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greenback economy vs gold economy - 19th century

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sthomper posted on Mon, Apr 20 2009 2:21 AM


the rothbard book HoMaBitUS states

"The record of 1879–1896 was very similar to the first stage of the alleged great depression from 1873 to 1879. Once again, we had a phenomenal expansion of American industry, production,

and real output per head..............The major difference in the two periods is that money

supply rose more rapidly from 1879 to 1897, by 6 percent per

year, compared with the 2.7 percent per year in the earlier era(1873 to 1879).

As a result, prices fell by less, by over 1 percent per annum as

contrasted to 3.8 percent. Total bank money, notes, and deposits

rose from $2.45 billion to $6.06 billion in this period, a rise of

10.45 percent per annum—surely enough to satisfy all but the

most ardent inflationists.150   For those who persist in associating a gold standard with

deflation, it should be pointed out that price deflation in the gold standard 1879–1897 period was considerably less than price deflation from 1873 to 1879, when the United States was

still on a fiat greenback standard."

i understand this to mean that a paper money standard in existence for for six years was inflated at a lesser rate than a later gold standard (plus some other type of deposits??) period - and prices also declined faster und the greenback money for about 6 years.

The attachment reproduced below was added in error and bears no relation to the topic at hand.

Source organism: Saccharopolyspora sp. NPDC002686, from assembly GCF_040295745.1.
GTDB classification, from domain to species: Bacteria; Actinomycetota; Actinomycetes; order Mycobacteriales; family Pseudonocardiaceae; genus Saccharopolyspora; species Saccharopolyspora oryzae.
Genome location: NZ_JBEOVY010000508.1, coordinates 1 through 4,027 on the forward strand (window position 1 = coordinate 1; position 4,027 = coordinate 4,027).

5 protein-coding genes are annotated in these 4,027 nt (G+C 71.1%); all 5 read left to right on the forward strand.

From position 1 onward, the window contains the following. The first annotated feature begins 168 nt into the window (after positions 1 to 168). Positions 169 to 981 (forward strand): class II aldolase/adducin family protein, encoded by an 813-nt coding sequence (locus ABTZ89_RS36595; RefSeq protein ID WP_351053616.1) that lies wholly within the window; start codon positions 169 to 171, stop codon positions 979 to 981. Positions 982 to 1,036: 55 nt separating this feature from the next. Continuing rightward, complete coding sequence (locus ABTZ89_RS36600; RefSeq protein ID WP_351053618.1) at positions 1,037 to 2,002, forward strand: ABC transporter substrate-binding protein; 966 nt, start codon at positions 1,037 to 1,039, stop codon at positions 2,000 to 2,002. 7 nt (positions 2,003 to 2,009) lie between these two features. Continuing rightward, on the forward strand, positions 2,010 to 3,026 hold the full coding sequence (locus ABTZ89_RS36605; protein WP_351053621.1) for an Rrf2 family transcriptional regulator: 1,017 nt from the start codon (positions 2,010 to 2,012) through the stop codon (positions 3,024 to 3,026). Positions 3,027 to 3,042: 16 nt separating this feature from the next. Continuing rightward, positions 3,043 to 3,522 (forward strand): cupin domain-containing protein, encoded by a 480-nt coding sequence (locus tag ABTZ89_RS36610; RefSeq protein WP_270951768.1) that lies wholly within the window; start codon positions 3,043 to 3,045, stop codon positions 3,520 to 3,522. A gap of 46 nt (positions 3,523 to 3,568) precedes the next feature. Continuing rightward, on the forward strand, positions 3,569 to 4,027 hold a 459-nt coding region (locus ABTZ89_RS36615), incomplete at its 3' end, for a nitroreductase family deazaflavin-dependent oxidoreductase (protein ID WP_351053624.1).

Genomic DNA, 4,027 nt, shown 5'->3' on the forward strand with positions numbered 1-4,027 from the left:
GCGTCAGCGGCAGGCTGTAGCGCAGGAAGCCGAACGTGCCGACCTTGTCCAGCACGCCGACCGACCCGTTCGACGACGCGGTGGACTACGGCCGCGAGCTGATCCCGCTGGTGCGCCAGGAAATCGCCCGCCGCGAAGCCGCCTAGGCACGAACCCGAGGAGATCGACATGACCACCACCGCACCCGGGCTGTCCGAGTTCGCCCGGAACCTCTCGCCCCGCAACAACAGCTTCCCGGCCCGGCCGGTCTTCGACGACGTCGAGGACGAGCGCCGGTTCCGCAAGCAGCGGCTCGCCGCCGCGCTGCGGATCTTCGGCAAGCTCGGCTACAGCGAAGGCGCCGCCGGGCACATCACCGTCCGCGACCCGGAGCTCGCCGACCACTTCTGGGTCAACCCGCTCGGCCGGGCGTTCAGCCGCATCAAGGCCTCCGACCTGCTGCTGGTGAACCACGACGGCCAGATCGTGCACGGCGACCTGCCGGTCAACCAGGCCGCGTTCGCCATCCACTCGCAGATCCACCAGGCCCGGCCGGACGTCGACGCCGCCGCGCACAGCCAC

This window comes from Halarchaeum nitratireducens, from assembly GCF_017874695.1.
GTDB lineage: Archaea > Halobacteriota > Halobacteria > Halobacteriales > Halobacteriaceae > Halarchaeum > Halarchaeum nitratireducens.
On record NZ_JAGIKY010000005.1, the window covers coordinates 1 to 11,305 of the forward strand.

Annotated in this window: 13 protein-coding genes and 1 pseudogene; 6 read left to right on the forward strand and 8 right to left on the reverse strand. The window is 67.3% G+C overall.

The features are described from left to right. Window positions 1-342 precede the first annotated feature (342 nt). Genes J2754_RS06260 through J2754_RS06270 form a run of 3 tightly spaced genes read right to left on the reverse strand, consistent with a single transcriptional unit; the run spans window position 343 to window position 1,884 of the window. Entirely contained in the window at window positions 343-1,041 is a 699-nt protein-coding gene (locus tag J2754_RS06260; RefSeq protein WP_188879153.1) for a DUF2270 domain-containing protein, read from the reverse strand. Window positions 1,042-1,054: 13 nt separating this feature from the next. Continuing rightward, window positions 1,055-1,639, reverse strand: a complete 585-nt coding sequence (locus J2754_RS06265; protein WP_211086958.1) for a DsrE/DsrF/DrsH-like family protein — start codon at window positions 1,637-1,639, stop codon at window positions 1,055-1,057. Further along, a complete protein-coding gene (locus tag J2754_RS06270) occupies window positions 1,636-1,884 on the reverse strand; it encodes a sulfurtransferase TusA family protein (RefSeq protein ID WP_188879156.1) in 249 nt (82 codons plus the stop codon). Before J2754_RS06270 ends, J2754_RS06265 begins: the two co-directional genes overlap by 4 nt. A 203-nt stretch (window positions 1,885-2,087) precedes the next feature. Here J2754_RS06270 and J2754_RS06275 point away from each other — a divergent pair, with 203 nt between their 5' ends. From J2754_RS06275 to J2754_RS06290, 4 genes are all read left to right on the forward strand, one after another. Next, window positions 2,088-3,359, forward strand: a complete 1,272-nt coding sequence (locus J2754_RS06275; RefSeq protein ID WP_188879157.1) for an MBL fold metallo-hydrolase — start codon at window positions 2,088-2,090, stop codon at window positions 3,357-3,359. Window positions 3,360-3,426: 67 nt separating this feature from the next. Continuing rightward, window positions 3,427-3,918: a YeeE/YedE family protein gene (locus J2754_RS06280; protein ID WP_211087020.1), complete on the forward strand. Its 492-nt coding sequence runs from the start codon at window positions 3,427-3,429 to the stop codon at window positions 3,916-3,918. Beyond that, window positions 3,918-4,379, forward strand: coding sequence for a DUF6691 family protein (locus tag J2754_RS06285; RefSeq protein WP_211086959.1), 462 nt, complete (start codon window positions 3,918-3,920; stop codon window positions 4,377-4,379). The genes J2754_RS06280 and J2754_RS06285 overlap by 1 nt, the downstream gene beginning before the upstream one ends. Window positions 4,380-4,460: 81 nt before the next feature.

rothbard describes the 73 to 97 period as  "a phenomenal expansion of American industry, production,

and real output per head".

ir true, this seems odd considering there was a significantly higher monetary infaltion rate with a gold standard than a paper greenback standard.  i am not sure , but i assume the 'bank note' money mentioned above was tied to a weight of gold?  many comments at and persist in associating a gold standard with price deflation.

reading information at and, i see that 


in the decade before 1913......Moreover, in the first two decades of the period there was a stag-


nant gold supply, deflation of prices and slow economic growth in both the U.S. and
Canada, while the latter two decades were characterized by gold discoveries, inflation
of prices, and higher levels of economic growth.

the info at this link seems to indicate a rather opposite occurrence than what rothbard describes...a stagnant gold supply that hinders economic growth?  yet rothbard states that the 'greenback' though not gold standard, was barely inflated and resulted in healthy economic growth and price deflation.

of this rothbards book says "As Friedman and Schwartz admit, the decade from 1869 to 1879 saw a 3-percent-perannum increase in money national product, an outstanding real national product growth of 6.8 percent per year in this period, and a phenomenal rise of 4.5 percent per year in real product per capita."